Former taoiseach Bertie Ahern has said at the time the Good Friday Agreement was being conceived in 1998, "none of us mentioned the fact that the UK might be out of the EU", adding "there are a number of references in the GFA where we thought we would continue to co-operate".

Mr Ahern was speaking at a conference in Dublin, which is addressing "Brexit, Ireland and the Future of Europe".

He said the successes of the Good Friday Agreement were peace in the North, a reform of policing, decommissioning, equality legislation, and the release of prisoners.

With regard to the most recent breakdown of talks in Northern Ireland, Mr Ahern said the "problem for negotiations now is that there are a lot of new people. Some don’t fully engage with the history of cooperation, there is a different British government, different personalities have made life more complex".

On the issue of the border, Mr Ahern said the "idea of us going back to some kind of border is a disaster, communities on both sided of the border would pull down anything with their bare hands".

He said the Government here has ruled out a technical solution and "rightly so".

He added it does not seem likely the UK "will sign up for Customs Union as we know it".

Some GFA principles ‘as central as Magna Carta’

In his address, another former taoiseach, Brian Cowen, said there are some "very complex constitutional principles" from the Good Friday Agreement that are "as central as Magna Carta".

But, Mr Cowen said, some are now treating the agreement as an "expedient that can be thrown aside for leaving the EU.

He added there are citizen rights in the agreement and these are not issues that "can be dismissed lightly".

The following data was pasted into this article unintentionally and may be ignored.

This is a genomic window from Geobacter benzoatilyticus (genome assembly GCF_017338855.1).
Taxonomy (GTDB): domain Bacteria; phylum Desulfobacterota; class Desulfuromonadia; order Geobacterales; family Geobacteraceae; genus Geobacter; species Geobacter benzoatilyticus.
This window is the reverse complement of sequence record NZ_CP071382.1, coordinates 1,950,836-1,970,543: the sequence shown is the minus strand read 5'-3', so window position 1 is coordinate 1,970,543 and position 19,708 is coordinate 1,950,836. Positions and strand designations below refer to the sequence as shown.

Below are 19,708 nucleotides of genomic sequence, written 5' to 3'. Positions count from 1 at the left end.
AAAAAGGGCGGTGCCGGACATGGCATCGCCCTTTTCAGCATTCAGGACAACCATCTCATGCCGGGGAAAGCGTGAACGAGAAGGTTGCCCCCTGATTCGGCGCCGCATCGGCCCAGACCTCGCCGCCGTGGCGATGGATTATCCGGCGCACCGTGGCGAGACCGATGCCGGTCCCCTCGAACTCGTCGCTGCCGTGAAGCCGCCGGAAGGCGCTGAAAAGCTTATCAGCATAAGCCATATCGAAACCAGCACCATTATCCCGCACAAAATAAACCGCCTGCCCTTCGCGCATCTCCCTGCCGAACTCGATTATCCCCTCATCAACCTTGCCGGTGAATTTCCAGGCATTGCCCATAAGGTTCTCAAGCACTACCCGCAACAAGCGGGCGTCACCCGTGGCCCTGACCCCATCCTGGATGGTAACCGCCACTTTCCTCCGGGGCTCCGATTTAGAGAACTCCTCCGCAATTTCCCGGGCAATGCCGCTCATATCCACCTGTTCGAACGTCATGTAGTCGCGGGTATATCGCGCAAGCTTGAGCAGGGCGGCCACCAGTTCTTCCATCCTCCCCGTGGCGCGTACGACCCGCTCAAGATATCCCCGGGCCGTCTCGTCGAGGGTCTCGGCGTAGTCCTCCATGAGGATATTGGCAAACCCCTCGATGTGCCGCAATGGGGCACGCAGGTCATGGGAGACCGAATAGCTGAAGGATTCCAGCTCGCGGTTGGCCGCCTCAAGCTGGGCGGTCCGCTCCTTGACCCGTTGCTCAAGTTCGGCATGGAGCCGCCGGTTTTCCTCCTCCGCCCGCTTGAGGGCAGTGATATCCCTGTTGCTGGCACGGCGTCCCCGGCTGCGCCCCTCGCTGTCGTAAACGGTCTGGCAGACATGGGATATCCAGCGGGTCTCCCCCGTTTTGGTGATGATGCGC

Ireland and the UK’s continued membership of the EU was part of the dynamic of an evolving relationship, according to Mr Cowen and he said "one would be very concerned at how that relationship would evolve if the UK has left".

On the border issue, Mr Cowen said "some arrangement" has to be sorted out because the "whole rural economy is based on that interdependence and it being able to continue on".

He said: "constructive ambiguity can get you so far, as we have seen with the Good Friday Agreement, but there comes a point where the concrete specifics have to be addressed".

On the UK’s Brexit Secretary David Davis, Mr Ahern said he does not know him but "when he accuses our Taoiseach of being in the pocket of Sinn Féin, he doesn’t get it too well".

‘They are a clever bunch’

Mr Ahern said he has sat across the table from the British "with all sorts of agreements - they are a clever bunch, and I have no doubt they have worked out what they can give on regulatory alignment.

"If that can bring us a solution in which there is no change of substance with the existing Customs Union then let’s buy it."

He said there is "no point in beating the drum on the Customs Union and the Single Market.

"Let’s make regulatory alignment as agreed in September the thing to nail down. It seems to me that’s where the game is.

"It’s been a bad two years since the vote, have to push forward," Mr Ahern added.

Former taoiseach John Bruton highlighted the positive results of both Ireland and the UK being in the European Union.

"Between 1922 and 1973 no British prime minister ever felt it was worthwhile going to Ireland to meet a counterpart. That indicates to me an unhealthily, unequal relationship and patronising attitude.

"That all changed when the British joined the EU. Heath met Cosgrave within months of joining the EU at Baldonnel."

Mr Bruton added that working together to solve a European issue created solidarity.